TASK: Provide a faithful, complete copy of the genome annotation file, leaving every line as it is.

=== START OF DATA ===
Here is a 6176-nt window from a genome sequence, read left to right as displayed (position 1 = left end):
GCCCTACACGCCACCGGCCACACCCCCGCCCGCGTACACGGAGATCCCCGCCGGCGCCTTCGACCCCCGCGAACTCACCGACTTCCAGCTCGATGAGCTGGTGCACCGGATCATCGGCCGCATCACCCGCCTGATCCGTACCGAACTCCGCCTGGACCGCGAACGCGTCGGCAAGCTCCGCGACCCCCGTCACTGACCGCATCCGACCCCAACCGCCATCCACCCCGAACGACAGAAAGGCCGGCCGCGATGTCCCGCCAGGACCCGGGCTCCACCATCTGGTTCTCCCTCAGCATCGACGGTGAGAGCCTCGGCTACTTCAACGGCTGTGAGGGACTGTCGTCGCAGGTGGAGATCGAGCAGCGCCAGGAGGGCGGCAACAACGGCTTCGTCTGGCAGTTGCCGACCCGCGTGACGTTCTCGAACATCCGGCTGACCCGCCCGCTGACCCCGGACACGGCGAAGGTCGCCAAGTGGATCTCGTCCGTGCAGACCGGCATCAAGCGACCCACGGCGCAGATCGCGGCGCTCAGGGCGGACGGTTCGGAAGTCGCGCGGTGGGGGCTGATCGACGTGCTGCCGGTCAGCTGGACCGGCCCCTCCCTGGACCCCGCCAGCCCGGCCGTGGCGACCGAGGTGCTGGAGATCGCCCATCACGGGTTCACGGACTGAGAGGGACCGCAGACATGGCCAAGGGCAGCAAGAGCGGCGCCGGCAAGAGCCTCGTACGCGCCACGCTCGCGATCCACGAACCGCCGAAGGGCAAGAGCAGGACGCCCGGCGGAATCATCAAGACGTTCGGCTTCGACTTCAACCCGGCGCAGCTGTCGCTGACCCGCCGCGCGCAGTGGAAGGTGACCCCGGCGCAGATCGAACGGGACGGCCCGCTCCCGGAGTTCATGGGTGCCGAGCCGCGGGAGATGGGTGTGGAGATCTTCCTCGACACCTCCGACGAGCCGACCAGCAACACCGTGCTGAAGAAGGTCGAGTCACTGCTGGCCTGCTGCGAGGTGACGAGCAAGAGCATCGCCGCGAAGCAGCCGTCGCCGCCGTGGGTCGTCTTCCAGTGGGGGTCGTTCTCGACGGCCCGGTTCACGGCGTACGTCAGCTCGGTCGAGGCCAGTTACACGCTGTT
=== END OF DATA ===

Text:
Here is a 6176-nt window from a genome sequence, read left to right as displayed (position 1 = left end):
GCCCTACACGCCACCGGCCACACCCCCGCCCGCGTACACGGAGATCCCCGCCGGCGCCTTCGACCCCCGCGAACTCACCGACTTCCAGCTCGATGAGCTGGTGCACCGGATCATCGGCCGCATCACCCGCCTGATCCGTACCGAACTCCGCCTGGACCGCGAACGCGTCGGCAAGCTCCGCGACCCCCGTCACTGACCGCATCCGACCCCAACCGCCATCCACCCCGAACGACAGAAAGGCCGGCCGCGATGTCCCGCCAGGACCCGGGCTCCACCATCTGGTTCTCCCTCAGCATCGACGGTGAGAGCCTCGGCTACTTCAACGGCTGTGAGGGACTGTCGTCGCAGGTGGAGATCGAGCAGCGCCAGGAGGGCGGCAACAACGGCTTCGTCTGGCAGTTGCCGACCCGCGTGACGTTCTCGAACATCCGGCTGACCCGCCCGCTGACCCCGGACACGGCGAAGGTCGCCAAGTGGATCTCGTCCGTGCAGACCGGCATCAAGCGACCCACGGCGCAGATCGCGGCGCTCAGGGCGGACGGTTCGGAAGTCGCGCGGTGGGGGCTGATCGACGTGCTGCCGGTCAGCTGGACCGGCCCCTCCCTGGACCCCGCCAGCCCGGCCGTGGCGACCGAGGTGCTGGAGATCGCCCATCACGGGTTCACGGACTGAGAGGGACCGCAGACATGGCCAAGGGCAGCAAGAGCGGCGCCGGCAAGAGCCTCGTACGCGCCACGCTCGCGATCCACGAACCGCCGAAGGGCAAGAGCAGGACGCCCGGCGGAATCATCAAGACGTTCGGCTTCGACTTCAACCCGGCGCAGCTGTCGCTGACCCGCCGCGCGCAGTGGAAGGTGACCCCGGCGCAGATCGAACGGGACGGCCCGCTCCCGGAGTTCATGGGTGCCGAGCCGCGGGAGATGGGTGTGGAGATCTTCCTCGACACCTCCGACGAGCCGACCAGCAACACCGTGCTGAAGAAGGTCGAGTCACTGCTGGCCTGCTGCGAGGTGACGAGCAAGAGCATCGCCGCGAAGCAGCCGTCGCCGCCGTGGGTCGTCTTCCAGTGGGGGTCGTTCTCGACGGCCCGGTTCACGGCGTACGTCAGCTCGGTCGAGGCCAGTTACACGCTGTT